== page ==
Last week we saw several new issues in the corporate bond market, which highlighted the exceptional value in short-dated investment-grade bonds.
Both HSBC and Barclays issued short-dated, US dollar-denominated, senior ranking bonds at historically highly attractive yields. Both were issued with coupons of around 7.3% (HSBC 7.336% and Barclays 7.325%), and at spreads over US Treasury bonds of approximately 300 bps. The yield in sterling terms would be broadly similar, at around 7.25%.
These bonds are due to mature in November 2026, with the option for the banks to redeem a year earlier in November 2025. Of the two, we favoured the HSBC bond and purchased it for our global short-dated climate transition strategy.
HSBC bonds are rated Aa3 by Moody’s. Opportunities to lend to such high-quality borrowers for only 3-4 years at such attractive yields are extremely rare.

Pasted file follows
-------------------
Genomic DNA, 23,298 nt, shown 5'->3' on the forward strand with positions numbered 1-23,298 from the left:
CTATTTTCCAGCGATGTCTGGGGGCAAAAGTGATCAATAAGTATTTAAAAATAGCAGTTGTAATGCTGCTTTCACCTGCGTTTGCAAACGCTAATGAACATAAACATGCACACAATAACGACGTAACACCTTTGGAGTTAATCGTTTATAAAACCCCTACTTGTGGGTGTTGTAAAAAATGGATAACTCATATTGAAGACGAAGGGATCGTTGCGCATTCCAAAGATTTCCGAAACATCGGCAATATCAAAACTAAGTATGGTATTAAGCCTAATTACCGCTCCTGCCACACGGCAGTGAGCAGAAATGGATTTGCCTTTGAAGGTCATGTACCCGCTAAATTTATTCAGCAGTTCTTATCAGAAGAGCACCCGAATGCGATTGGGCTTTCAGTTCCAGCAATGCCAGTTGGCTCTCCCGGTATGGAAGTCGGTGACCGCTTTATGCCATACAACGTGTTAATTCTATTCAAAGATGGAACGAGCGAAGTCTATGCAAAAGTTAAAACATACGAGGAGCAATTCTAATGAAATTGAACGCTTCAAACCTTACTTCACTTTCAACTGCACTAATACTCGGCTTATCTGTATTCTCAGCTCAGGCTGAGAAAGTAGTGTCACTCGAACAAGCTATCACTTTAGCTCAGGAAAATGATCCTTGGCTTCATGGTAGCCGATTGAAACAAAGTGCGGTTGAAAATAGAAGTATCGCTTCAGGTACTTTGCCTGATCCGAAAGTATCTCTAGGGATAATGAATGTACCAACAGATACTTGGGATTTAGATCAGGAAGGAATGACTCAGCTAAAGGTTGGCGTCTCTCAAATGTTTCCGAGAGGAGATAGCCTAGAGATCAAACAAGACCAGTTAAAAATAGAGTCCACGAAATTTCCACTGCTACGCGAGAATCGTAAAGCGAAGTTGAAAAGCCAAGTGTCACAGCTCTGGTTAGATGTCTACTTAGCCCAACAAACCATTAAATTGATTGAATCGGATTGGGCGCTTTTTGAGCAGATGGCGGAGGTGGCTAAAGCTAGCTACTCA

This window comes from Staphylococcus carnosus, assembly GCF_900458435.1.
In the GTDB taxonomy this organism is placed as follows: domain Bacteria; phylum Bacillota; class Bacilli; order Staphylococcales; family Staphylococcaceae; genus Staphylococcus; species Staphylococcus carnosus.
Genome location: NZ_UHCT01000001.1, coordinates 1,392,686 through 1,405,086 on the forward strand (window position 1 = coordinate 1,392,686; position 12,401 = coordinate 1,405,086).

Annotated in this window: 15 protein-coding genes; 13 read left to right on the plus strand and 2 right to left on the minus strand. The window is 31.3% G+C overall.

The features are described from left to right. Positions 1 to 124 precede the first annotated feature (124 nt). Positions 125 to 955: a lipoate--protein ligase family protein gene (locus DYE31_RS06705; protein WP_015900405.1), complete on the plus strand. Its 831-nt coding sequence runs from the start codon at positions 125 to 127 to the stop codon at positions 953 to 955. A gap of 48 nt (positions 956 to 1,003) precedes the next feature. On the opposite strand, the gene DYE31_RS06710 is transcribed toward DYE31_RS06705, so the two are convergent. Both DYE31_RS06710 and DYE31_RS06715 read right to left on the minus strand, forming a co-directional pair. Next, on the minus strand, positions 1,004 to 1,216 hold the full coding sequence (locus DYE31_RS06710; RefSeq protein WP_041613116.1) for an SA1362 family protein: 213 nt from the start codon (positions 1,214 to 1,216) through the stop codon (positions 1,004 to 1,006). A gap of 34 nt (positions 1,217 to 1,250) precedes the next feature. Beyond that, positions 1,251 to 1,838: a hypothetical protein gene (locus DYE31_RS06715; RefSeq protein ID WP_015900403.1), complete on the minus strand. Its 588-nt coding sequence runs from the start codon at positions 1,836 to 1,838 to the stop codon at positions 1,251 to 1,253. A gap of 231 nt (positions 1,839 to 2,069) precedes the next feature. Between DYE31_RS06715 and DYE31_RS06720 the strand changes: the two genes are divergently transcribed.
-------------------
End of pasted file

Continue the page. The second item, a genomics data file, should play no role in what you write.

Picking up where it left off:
At some point in the next three months we expect the market to price-in the top of the US interest rate cycle, after which point we should see yields on short-dated investment grade bonds begin to fall. Indeed, in the UK we may already have seen the peak in market expectations of where base rates could get to.
For now, we see a real opportunity for investors to access high-quality, short-dated fixed income.
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